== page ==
After consulting with league officials and owners, Baird said she gathered a thousand backup documents — “literally a thousand” — and sat at her computer for six hours to personally submit the application.
“Over 85 percent of our total monthly expenses is player compensation,” she said of the league’s finances. “I didn’t even want to stare at the alternatives. For me, I had to have this happen.”
In important ways, the N.W.S.L. fulfilled the strict qualifications set out by the federal government relief program: A relatively young business, it had fewer than 500 employees; the pandemic had effectively barred its employees from working; and its workers’ incomes, and perhaps careers, could have disappeared altogether if the league had been unable to play matches.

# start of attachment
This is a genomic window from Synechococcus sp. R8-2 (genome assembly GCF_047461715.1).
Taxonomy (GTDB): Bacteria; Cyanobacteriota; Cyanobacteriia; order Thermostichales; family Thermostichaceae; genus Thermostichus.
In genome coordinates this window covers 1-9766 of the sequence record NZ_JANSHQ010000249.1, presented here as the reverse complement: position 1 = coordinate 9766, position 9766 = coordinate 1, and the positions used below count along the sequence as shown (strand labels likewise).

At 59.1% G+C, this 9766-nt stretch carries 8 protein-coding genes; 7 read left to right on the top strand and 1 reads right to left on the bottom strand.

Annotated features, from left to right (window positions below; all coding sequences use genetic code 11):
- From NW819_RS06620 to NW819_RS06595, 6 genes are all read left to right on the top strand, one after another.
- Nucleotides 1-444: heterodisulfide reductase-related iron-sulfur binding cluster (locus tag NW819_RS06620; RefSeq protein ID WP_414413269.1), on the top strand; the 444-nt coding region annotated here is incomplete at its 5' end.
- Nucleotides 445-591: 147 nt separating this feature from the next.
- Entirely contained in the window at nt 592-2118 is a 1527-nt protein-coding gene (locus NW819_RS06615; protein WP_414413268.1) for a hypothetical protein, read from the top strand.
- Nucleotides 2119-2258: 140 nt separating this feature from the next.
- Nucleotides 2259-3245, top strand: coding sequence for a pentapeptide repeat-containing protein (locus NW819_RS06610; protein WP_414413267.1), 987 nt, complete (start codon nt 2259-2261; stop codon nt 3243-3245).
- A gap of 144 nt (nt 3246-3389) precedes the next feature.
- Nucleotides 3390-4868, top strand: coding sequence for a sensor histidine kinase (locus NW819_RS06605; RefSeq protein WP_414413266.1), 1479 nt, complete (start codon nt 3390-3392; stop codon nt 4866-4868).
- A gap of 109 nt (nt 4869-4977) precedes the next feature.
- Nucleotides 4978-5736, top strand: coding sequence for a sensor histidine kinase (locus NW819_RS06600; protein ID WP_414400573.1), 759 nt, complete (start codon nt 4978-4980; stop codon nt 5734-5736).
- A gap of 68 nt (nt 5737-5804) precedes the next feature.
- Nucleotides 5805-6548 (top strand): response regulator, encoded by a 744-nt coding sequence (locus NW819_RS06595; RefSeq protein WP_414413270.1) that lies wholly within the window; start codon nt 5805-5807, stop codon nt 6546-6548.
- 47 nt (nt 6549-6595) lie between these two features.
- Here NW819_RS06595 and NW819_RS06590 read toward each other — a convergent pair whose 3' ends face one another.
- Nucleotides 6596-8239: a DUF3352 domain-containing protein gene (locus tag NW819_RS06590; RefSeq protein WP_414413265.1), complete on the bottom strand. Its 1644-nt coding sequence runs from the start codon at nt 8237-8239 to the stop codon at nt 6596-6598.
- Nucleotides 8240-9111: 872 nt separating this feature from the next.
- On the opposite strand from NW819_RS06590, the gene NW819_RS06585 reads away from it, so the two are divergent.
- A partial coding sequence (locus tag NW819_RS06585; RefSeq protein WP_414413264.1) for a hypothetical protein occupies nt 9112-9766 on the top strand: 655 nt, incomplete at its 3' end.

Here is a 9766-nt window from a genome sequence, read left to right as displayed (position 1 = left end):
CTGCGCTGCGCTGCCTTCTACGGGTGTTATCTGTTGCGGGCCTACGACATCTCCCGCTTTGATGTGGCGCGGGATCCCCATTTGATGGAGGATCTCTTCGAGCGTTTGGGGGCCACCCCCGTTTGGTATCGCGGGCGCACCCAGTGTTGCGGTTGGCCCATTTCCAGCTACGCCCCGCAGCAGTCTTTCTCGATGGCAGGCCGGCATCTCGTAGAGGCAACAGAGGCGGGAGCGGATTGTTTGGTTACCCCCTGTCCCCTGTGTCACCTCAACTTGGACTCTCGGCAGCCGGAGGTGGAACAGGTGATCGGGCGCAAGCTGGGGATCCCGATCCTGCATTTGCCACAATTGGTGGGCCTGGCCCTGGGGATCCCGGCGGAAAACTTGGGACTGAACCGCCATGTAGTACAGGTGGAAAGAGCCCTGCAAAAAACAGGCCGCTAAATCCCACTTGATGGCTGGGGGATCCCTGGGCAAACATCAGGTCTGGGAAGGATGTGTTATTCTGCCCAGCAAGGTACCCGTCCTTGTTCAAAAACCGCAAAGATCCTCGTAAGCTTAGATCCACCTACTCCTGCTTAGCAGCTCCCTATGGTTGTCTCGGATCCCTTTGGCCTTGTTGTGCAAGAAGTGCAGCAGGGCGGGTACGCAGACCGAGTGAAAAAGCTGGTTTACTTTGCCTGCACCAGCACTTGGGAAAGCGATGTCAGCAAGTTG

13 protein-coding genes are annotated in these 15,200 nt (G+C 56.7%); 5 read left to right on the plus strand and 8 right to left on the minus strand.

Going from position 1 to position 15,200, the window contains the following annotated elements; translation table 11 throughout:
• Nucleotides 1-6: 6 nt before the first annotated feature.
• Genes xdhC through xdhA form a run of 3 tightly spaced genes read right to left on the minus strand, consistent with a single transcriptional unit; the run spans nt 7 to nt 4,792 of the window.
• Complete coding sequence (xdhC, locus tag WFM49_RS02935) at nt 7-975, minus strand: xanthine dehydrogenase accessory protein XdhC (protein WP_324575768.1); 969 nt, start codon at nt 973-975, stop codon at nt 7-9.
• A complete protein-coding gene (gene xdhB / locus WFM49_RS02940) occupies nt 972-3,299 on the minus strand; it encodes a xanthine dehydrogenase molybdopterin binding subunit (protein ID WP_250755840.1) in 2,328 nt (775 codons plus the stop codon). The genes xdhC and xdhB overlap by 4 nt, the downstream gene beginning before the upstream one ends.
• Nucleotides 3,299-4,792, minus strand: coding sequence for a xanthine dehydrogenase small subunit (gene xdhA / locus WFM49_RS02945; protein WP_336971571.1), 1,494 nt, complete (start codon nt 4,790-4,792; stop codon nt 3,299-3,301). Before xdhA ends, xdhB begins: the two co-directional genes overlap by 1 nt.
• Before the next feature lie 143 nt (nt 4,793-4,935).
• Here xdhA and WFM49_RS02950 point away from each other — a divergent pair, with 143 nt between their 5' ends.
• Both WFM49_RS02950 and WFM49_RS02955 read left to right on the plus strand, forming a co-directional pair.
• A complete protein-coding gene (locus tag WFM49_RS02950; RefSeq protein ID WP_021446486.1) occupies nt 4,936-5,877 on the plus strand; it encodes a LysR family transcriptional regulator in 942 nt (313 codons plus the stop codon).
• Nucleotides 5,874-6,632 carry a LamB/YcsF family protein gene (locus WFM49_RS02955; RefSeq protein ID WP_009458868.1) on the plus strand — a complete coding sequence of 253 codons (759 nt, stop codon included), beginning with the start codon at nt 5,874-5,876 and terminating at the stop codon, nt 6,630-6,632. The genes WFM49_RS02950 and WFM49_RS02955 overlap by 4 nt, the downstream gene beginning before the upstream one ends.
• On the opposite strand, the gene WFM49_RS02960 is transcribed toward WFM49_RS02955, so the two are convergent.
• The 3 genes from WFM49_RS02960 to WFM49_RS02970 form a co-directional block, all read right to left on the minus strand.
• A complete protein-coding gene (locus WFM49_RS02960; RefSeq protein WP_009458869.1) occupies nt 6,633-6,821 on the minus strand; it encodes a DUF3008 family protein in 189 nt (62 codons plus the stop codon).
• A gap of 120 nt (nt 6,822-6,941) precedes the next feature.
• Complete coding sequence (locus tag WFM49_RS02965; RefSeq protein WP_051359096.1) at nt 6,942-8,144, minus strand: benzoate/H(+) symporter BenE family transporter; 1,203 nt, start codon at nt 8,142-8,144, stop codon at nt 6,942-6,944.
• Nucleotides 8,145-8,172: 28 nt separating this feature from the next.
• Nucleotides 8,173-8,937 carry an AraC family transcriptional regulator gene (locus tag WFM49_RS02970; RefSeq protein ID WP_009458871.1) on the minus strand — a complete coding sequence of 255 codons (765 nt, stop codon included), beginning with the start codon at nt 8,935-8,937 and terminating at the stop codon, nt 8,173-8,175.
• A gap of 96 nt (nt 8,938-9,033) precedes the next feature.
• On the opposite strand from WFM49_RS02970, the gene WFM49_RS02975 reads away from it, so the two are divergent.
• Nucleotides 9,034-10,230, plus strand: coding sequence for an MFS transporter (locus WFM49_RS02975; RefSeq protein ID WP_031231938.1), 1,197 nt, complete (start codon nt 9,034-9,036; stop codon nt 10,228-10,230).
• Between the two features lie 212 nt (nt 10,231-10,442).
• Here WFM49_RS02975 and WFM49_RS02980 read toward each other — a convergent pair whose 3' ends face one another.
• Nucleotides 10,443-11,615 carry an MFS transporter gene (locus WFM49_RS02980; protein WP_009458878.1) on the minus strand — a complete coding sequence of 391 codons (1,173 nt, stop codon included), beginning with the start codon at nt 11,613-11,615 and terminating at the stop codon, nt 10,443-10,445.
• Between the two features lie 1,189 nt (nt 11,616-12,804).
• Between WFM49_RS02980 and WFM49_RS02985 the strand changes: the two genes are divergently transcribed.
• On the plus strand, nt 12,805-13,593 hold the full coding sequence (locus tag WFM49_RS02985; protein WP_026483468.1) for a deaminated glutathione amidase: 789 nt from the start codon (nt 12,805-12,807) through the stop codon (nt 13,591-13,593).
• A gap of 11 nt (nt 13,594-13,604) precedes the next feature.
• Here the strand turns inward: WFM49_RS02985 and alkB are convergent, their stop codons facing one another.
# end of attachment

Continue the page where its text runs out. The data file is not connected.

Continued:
Baird, who has only 16 people on staff to go along with more than 200 players, described the P.P.P. funding as the bridge that allowed them to escape the early danger of the pandemic. (The league’s top players and biggest earners — more than two dozen members of the women’s national team — are paid by U.S. Soccer.)
The loan gave the league the wiggle room to plan an improvised summertime tournament that began last week in Utah and to secure commitments from three new national sponsors. Those new deals, Baird said, will help ensure that players will be paid and get all of their health benefits for the rest of the year.